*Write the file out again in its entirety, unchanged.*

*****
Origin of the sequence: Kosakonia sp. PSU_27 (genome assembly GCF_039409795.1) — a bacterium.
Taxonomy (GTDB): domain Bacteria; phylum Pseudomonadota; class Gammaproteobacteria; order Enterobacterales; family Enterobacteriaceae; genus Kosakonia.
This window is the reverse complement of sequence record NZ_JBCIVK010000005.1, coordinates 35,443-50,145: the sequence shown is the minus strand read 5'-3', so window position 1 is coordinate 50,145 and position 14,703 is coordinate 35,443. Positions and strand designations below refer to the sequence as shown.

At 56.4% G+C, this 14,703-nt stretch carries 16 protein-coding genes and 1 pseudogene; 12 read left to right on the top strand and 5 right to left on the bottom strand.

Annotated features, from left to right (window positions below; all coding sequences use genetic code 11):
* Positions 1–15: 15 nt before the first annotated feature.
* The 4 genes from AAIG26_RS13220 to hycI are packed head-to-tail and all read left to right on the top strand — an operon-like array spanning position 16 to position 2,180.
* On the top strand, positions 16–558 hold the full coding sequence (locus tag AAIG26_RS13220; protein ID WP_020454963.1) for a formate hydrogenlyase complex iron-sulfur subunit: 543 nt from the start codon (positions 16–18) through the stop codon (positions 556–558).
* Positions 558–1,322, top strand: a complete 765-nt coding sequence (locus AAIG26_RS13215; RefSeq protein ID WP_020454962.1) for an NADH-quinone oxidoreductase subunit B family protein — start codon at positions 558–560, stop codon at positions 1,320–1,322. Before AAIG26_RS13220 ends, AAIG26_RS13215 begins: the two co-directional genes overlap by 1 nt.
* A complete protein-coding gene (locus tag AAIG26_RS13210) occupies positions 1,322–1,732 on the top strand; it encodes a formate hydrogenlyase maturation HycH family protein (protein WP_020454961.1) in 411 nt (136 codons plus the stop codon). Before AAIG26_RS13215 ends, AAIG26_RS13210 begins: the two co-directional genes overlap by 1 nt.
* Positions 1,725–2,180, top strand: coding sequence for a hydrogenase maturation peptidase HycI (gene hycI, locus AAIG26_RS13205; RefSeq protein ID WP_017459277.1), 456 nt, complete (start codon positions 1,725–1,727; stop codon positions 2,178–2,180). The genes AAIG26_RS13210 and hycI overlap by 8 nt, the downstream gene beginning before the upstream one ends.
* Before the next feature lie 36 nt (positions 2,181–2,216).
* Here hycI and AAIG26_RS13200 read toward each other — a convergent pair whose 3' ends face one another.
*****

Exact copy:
Origin of the sequence: Kosakonia sp. PSU_27 (genome assembly GCF_039409795.1) — a bacterium.
Taxonomy (GTDB): domain Bacteria; phylum Pseudomonadota; class Gammaproteobacteria; order Enterobacterales; family Enterobacteriaceae; genus Kosakonia.
This window is the reverse complement of sequence record NZ_JBCIVK010000005.1, coordinates 35,443-50,145: the sequence shown is the minus strand read 5'-3', so window position 1 is coordinate 50,145 and position 14,703 is coordinate 35,443. Positions and strand designations below refer to the sequence as shown.

At 56.4% G+C, this 14,703-nt stretch carries 16 protein-coding genes and 1 pseudogene; 12 read left to right on the top strand and 5 right to left on the bottom strand.

Annotated features, from left to right (window positions below; all coding sequences use genetic code 11):
* Positions 1–15: 15 nt before the first annotated feature.
* The 4 genes from AAIG26_RS13220 to hycI are packed head-to-tail and all read left to right on the top strand — an operon-like array spanning position 16 to position 2,180.
* On the top strand, positions 16–558 hold the full coding sequence (locus tag AAIG26_RS13220; protein ID WP_020454963.1) for a formate hydrogenlyase complex iron-sulfur subunit: 543 nt from the start codon (positions 16–18) through the stop codon (positions 556–558).
* Positions 558–1,322, top strand: a complete 765-nt coding sequence (locus AAIG26_RS13215; RefSeq protein ID WP_020454962.1) for an NADH-quinone oxidoreductase subunit B family protein — start codon at positions 558–560, stop codon at positions 1,320–1,322. Before AAIG26_RS13220 ends, AAIG26_RS13215 begins: the two co-directional genes overlap by 1 nt.
* A complete protein-coding gene (locus tag AAIG26_RS13210) occupies positions 1,322–1,732 on the top strand; it encodes a formate hydrogenlyase maturation HycH family protein (protein WP_020454961.1) in 411 nt (136 codons plus the stop codon). Before AAIG26_RS13215 ends, AAIG26_RS13210 begins: the two co-directional genes overlap by 1 nt.
* Positions 1,725–2,180, top strand: coding sequence for a hydrogenase maturation peptidase HycI (gene hycI, locus AAIG26_RS13205; RefSeq protein ID WP_017459277.1), 456 nt, complete (start codon positions 1,725–1,727; stop codon positions 2,178–2,180). The genes AAIG26_RS13210 and hycI overlap by 8 nt, the downstream gene beginning before the upstream one ends.
* Before the next feature lie 36 nt (positions 2,181–2,216).
* Here hycI and AAIG26_RS13200 read toward each other — a convergent pair whose 3' ends face one another.